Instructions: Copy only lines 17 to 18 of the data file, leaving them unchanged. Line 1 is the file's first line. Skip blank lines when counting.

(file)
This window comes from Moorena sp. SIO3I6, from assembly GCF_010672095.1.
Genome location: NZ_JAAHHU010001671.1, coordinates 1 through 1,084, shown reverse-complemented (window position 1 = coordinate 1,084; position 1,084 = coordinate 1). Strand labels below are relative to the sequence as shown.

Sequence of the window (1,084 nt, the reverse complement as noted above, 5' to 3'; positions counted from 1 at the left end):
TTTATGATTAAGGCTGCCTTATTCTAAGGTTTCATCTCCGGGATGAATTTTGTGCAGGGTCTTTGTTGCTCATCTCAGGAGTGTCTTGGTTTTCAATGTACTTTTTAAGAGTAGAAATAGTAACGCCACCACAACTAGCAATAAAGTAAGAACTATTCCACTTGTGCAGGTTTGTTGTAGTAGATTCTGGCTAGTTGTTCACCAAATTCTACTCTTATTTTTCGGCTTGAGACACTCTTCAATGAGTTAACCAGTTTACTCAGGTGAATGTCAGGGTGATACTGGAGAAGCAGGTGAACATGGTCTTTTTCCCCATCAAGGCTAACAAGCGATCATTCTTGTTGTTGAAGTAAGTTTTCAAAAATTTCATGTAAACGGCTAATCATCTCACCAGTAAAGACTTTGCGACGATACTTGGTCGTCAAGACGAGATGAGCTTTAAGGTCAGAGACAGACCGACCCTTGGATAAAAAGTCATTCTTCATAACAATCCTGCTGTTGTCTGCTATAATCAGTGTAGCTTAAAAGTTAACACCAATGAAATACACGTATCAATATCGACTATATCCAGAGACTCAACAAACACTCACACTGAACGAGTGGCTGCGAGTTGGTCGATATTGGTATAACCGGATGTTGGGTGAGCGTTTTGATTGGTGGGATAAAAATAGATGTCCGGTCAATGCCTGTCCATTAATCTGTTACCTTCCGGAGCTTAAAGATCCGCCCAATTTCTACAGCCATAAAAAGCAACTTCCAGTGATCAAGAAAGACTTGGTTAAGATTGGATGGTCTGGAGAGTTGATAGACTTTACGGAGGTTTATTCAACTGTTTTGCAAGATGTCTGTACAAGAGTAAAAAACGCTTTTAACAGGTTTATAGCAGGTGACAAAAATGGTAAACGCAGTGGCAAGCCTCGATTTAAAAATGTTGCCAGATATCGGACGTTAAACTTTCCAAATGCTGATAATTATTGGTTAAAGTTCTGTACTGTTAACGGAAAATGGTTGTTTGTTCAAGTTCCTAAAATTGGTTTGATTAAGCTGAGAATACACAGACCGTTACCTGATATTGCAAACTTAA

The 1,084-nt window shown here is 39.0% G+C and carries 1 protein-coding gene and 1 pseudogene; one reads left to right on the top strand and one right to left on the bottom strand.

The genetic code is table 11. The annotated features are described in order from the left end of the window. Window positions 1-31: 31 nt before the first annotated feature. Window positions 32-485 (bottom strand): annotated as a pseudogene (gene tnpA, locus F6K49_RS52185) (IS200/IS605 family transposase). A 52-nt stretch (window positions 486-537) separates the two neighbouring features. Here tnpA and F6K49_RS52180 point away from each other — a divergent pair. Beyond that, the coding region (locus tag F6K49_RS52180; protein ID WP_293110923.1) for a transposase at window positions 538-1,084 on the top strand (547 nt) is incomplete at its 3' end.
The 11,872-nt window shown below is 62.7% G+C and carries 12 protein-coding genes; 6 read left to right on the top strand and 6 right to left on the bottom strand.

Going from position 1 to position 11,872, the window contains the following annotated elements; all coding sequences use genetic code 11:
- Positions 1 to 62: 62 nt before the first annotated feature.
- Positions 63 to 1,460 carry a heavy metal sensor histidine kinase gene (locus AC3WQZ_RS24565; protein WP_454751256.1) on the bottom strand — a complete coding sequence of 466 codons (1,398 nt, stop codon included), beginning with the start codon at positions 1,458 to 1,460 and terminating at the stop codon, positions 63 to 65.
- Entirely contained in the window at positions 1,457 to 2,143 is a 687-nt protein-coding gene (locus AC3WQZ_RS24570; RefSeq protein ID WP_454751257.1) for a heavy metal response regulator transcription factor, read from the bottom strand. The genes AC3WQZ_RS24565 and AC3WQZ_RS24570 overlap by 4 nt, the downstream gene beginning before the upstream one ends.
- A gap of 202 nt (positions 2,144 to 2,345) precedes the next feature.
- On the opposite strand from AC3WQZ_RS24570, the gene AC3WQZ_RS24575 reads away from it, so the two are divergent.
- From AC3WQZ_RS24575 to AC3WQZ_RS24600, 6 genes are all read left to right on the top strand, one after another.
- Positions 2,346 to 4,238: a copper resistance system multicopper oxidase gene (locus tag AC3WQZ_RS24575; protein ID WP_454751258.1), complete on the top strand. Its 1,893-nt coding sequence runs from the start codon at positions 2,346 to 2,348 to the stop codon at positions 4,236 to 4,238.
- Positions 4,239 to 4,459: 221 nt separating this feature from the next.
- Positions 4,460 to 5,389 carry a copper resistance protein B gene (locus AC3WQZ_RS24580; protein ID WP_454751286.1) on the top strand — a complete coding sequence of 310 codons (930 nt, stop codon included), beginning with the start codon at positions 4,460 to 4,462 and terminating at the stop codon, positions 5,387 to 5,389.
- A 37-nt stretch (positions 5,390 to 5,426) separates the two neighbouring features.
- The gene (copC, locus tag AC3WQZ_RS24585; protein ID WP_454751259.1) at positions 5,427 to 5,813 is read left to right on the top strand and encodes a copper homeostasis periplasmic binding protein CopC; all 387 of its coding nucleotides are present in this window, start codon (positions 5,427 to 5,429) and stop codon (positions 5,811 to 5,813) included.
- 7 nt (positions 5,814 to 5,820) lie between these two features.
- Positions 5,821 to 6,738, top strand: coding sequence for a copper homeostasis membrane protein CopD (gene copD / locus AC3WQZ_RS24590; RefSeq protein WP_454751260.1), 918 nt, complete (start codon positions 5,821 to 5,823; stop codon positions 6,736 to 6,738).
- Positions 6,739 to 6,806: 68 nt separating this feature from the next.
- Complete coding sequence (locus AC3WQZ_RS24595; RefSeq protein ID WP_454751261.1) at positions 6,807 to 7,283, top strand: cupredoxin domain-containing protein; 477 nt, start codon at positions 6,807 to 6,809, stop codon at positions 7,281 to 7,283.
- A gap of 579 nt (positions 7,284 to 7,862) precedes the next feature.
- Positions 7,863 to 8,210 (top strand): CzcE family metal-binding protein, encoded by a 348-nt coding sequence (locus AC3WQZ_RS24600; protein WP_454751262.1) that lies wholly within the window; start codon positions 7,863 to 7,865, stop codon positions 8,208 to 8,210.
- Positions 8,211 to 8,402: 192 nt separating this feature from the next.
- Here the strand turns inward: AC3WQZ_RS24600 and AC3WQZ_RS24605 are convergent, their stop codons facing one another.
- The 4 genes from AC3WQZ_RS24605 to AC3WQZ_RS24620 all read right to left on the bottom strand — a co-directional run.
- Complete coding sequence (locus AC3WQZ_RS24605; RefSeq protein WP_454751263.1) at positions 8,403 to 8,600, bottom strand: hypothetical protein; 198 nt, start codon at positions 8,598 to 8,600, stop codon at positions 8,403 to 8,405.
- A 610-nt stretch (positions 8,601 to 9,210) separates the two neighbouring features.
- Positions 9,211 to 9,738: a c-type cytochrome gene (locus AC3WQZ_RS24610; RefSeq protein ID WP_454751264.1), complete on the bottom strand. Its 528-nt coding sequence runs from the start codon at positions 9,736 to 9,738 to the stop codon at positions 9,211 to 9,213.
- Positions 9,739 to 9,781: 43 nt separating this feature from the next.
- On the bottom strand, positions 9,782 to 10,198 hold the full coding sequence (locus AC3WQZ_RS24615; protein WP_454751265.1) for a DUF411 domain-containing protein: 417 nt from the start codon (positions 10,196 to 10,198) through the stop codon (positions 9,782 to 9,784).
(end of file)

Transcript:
- Positions 4,460 to 5,389 carry a copper resistance protein B gene (locus AC3WQZ_RS24580; protein ID WP_454751286.1) on the top strand — a complete coding sequence of 310 codons (930 nt, stop codon included), beginning with the start codon at positions 4,460 to 4,462 and terminating at the stop codon, positions 5,387 to 5,389.
- A 37-nt stretch (positions 5,390 to 5,426) separates the two neighbouring features.